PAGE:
Philip Cohen posted some interesting data at his blog, Family Inequality, that I think will look at first blush, counterintuitive to many.  The figure below shows the percent of men’s income that women bring home, organized by age bracket and level of education.  The top bar, for example, tell us that, among 45-50 year olds with advanced degrees, women make 68% of what men do.

Two observations:

First, notice that women with more education (the lighter bars in each age bracket) do worse compared to men than women with less education.  That is, the gender inequity is worse in the upper classes than it is in the lower classes.   Why?  Well, people tend to marry other with similar class and education backgrounds.  Accordingly, women with more education may be married to men with higher earning potential than women with less education. Those women are more able to make work-related choices that don’t foreground economics, since their income is less central to the financial health of the couple.  They are also more likely to take substantial amounts of time out of the workforce when they have kids (working class women can’t afford to do so as easily), and we know that doing so makes a real dent in career advancement.  So, perhaps ironically, women who are “richer” educationally may marry economically richer men who then allow them to deprioritize their careers.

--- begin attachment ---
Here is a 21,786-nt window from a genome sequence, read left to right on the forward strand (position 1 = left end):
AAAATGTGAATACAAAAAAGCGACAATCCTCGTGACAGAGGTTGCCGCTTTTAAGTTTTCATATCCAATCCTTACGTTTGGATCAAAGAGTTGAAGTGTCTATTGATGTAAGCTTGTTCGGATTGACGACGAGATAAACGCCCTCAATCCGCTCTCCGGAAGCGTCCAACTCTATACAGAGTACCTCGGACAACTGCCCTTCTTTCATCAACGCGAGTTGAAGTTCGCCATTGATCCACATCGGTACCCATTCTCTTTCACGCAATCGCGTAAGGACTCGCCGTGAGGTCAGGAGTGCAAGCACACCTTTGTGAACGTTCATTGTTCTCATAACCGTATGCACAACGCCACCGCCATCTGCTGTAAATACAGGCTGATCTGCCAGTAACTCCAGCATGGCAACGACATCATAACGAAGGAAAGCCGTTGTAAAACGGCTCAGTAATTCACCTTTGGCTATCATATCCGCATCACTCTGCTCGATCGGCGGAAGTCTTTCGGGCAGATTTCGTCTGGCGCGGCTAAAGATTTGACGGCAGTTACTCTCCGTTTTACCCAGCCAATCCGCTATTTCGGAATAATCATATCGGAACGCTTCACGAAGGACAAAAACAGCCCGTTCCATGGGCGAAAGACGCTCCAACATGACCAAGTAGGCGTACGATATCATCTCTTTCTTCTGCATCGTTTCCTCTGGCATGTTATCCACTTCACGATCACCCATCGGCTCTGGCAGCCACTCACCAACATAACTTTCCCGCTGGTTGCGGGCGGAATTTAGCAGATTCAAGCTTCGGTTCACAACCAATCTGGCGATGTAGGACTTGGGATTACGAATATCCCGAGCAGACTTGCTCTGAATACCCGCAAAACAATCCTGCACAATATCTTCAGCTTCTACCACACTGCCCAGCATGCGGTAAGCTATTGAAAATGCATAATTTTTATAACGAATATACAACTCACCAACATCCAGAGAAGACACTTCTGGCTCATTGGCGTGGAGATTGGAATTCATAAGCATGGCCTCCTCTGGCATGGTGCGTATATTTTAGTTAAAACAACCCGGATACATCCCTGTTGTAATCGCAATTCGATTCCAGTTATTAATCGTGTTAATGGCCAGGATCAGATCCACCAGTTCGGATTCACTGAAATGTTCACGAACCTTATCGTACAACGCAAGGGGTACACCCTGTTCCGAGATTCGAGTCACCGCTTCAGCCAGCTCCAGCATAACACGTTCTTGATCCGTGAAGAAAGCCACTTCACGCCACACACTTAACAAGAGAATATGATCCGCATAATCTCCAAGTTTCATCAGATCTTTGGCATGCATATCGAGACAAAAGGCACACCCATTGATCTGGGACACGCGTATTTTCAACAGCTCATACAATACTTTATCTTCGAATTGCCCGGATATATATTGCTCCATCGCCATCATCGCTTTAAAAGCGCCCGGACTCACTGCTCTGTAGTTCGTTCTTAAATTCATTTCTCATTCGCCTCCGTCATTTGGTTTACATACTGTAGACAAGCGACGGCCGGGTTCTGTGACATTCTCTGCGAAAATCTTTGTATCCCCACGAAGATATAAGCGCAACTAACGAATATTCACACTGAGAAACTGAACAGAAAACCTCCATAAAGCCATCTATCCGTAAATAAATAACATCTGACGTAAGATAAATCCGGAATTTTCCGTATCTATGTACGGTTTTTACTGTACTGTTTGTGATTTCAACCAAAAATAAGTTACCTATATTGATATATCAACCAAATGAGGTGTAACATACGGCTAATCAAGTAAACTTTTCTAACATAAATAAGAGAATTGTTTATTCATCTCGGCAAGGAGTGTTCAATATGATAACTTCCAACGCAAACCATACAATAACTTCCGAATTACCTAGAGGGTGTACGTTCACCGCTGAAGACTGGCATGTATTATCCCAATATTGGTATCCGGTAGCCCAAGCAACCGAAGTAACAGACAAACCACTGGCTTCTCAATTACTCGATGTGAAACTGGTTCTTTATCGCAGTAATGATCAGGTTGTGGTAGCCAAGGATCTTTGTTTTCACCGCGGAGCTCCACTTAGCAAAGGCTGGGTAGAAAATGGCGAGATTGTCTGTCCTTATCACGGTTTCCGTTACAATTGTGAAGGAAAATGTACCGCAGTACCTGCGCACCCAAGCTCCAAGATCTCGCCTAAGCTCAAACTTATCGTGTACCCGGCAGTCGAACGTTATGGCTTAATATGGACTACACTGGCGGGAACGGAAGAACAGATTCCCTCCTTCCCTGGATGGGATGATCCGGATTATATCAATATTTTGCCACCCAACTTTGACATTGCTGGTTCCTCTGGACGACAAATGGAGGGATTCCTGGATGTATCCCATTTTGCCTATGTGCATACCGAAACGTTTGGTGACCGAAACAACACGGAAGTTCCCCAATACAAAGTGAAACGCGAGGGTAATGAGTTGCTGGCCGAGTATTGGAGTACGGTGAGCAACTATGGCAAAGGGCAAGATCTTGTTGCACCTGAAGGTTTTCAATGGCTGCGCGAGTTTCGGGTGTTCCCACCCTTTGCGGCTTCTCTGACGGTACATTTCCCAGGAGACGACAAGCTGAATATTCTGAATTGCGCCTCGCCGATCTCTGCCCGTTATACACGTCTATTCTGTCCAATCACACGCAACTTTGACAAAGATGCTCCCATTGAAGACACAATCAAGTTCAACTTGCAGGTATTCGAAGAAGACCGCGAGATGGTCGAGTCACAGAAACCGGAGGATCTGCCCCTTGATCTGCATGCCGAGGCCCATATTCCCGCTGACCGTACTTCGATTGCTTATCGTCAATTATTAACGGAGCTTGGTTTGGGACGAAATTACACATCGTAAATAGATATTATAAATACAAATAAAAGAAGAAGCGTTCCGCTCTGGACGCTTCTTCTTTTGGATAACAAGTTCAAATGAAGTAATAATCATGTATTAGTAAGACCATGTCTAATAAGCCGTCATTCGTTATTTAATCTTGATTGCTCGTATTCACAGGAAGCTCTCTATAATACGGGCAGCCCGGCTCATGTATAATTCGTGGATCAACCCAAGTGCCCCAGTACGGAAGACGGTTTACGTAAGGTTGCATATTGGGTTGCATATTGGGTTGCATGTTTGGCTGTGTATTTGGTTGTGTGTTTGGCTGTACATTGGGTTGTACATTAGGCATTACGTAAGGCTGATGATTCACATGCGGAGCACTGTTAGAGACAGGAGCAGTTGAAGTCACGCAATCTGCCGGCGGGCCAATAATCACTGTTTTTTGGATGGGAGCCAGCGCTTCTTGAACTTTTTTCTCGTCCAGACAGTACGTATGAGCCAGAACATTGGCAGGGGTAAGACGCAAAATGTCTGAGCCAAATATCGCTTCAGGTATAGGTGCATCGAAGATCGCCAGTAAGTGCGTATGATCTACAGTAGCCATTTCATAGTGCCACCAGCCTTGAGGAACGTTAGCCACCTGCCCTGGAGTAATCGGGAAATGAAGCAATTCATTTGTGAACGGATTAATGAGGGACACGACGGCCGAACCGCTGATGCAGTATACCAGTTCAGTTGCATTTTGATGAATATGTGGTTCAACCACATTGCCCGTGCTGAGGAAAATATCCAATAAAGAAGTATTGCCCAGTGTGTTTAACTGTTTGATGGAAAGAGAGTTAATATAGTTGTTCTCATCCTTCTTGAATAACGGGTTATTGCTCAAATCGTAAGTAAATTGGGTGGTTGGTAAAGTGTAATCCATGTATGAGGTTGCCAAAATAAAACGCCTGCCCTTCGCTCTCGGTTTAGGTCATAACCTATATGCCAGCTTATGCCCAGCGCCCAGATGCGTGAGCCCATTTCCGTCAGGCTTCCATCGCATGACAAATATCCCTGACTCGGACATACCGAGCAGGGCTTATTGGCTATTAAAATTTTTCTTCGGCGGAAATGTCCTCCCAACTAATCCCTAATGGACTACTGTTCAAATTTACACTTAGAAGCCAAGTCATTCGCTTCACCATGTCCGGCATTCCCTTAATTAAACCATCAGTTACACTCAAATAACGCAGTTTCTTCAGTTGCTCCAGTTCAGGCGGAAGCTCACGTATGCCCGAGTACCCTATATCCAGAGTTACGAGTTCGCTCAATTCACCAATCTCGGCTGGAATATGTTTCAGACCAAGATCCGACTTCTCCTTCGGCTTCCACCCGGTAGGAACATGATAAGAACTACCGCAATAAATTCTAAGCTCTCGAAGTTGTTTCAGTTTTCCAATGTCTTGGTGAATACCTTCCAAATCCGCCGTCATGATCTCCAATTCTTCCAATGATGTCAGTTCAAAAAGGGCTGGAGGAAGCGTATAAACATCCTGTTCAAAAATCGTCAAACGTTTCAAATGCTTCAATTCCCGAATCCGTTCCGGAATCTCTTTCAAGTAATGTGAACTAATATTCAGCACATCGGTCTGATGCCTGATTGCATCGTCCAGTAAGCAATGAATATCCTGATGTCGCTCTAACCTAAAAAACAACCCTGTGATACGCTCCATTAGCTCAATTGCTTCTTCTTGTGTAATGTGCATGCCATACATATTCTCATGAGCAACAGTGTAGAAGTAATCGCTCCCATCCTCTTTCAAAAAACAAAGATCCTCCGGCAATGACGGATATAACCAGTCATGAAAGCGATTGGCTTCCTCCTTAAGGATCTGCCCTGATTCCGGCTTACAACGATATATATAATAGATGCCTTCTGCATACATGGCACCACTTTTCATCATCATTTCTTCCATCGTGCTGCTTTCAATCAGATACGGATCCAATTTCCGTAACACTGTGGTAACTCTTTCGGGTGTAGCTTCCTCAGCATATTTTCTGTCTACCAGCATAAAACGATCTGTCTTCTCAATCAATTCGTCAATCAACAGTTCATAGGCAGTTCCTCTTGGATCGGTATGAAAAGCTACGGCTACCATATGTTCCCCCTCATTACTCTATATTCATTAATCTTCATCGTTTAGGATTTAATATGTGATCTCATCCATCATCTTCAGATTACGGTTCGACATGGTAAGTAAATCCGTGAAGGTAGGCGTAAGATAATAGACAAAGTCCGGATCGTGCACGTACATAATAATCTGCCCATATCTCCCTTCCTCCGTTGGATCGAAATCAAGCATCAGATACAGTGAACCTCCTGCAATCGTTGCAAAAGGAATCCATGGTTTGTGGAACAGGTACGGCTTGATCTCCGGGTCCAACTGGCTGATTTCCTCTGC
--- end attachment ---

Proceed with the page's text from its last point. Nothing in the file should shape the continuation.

Second, notice that the most equal incomes (where women make 85% of men’s salaries) occurs among the youngest and least educated group: 25-34 year old high school drop outs.  Why would younger women do better relative to men than older women?  Some of this may be due to a decrease in gender-based discrimination.  But it also likely has something to do with the devaluation and disappearance of traditionally working-class men’s work.  Most of the narrowing of the gender wage gap, in fact, has to do with the lowering of men’s earning power to meet women’s, not vice versa.  As the industrial base in the U.S. has been collapsing, the number of historically-male blue collar jobs have been shrinking.  Meanwhile, our industrial economy has been replaced by one split between (well compensated) information/technology and (poorly compensated) service jobs.  Those service jobs are going disproportionately to women.  So, while men still dominate (especially the most well-regarded and well-compensated) upper class professions, their dominance in the lower rungs of the economic ladder is waning.

Thanks again to Philip Cohen for the data!

Lisa Wade, PhD is an Associate Professor at Tulane University. She is the author of American Hookup, a book about college sexual culture; a textbook about gender; and a forthcoming introductory text: Terrible Magnificent Sociology. You can follow her on Twitter and Instagram.